Good tidings and well-wishes, readers! I realize that this topic pertains more accurately to zoology than paleontology, however, since the two subjects are quite closely-related and this is a very fascinating concept, so I’ve decided to touch on it here.
After my last post, in which I briefly discussed Dr. Schwimmer’s theory that Deinosuchus likely engaged in heavily-chelonivorous (turtle-eating) habits, I did a bit of research on the subject of chelonivory in general, which leads me to Chris Mattison’s excellent book, “The new encyclopedia of snakes”. I must admit that I wasn’t expecting to find anything on the topic within the volume; after-all, snakes seem fantastically ill-equipped to dine on chelonians…their shells are too resilient to allow the creatures to become asphyxiated, which would mean that, in most cases, the animal would have to be swallowed whole, thus putting the consumer at risk from claw and beak damadge. However, Mattison points out that, as is almost invariably the case in nature, exceptions occur:
“Turtles must rate highly on the list of indigestible food items, but are not completely overlooked. Among the species eaten by snakes are musk turtles, a common snapping turtle, box turtle, two species of sliders (and baby American alligators) found in the stomachs of Cottonmouths, Agkistrodon piscivorous, and a hatchling hawksbill turtle was eaten by a Cuban ground snake, Alsophis cantherigerus. Less surprisingly, freshwater turtles, and caimans, are eaten by anacondas, Eunectes murinus, in South America.
These examples, in retrospect, aren’t particularly surprising. After-all, a venomous snake such as a cottonmouth would have no trouble immobilizing a small chelonian prior to consumption, hatchling hawksbills (like the infants of nearly all sea turtles) are vulnerable to predation, and, as Mattison notes, it’s not difficult to imagine a fully-grown anaconda could easily devour a small freshwater turtle even without the benefit of its hefty constrictive coils.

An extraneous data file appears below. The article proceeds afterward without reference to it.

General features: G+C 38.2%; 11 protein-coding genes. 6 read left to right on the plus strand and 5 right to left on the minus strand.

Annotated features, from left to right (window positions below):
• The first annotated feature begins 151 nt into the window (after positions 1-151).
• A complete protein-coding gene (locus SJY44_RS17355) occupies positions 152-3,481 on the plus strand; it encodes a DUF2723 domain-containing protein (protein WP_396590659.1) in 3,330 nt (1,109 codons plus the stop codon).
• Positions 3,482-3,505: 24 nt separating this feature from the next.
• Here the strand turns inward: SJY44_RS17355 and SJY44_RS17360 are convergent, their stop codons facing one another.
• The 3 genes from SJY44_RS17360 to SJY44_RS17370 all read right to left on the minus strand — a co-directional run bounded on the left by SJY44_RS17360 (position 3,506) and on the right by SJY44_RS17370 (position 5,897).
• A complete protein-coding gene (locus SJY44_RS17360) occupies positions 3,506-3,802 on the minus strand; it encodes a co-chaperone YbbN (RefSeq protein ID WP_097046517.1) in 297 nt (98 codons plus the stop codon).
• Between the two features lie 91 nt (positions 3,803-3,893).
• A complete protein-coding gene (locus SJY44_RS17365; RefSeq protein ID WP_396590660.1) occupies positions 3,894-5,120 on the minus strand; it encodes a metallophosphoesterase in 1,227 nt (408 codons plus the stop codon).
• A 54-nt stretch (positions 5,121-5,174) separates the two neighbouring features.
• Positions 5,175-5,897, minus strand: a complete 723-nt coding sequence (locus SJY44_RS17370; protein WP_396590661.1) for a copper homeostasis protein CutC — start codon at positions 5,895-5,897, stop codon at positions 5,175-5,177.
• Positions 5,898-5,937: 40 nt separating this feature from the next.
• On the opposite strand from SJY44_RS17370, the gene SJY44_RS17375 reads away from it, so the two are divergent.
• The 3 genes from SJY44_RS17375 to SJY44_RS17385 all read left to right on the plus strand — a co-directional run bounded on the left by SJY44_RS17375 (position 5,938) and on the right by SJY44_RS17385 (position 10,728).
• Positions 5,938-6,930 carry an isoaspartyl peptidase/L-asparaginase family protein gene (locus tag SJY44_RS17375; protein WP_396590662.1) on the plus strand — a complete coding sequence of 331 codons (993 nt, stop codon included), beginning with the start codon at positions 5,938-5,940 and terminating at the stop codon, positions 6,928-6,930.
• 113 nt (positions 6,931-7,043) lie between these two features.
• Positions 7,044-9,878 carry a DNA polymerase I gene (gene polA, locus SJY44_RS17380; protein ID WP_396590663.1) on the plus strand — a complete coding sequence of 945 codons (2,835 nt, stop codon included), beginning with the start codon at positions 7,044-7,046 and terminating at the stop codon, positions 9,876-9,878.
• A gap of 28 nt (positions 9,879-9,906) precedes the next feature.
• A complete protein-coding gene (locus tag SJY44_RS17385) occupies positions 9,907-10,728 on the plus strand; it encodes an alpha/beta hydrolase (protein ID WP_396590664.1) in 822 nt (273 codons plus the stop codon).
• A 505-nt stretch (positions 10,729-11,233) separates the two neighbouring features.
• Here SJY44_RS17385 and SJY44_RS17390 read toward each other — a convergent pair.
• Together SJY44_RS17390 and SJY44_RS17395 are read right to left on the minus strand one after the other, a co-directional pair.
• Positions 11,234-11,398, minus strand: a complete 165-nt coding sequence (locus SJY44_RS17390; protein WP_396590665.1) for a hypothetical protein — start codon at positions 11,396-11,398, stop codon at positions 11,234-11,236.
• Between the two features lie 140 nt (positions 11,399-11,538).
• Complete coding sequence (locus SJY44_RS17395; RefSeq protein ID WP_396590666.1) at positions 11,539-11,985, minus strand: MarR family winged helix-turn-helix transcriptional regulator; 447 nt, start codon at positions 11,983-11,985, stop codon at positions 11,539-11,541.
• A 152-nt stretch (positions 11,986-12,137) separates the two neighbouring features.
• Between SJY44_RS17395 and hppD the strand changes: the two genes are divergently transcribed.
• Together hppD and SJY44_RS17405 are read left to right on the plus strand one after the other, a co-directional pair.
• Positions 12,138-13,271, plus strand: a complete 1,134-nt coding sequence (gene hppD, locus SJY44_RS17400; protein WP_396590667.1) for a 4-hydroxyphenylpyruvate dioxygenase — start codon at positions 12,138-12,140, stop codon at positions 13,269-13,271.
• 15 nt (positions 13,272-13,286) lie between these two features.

When one considers extant creatures, one tends to host some involuntary pejudices about the habits of certain beasts, after-all, who’d have thought a snake would eat a turtle? By the same logic, who’d suspect that herons would eat doves, lions would hunt giraffes and elephants, some pythons specialize in eating bats, and snapping turtles would eat other chelonians? However, all of these occurances have been documented, and thus, despite our initial disbelief, they’re irrefutably true. With this in mind, just how many prehistoric creatures had dietary habits we aren’t aware or even suspicious of? A few weeks ago, I described a hypothesis put forth by the gang at Sloth Central which argued that Megalonyx, the flat-footed giant ground sloth, may have been a part-time sanguivore (blood-eater). What other culinary oddities could have existed somewhere in the incomparably rich and diverse history of life on this planet? It’s a question we’ll probably never be able to answer, but nonetheless, it’s worth pondering.
May the fossil record (and the rest of natural world) continue to enchant us all.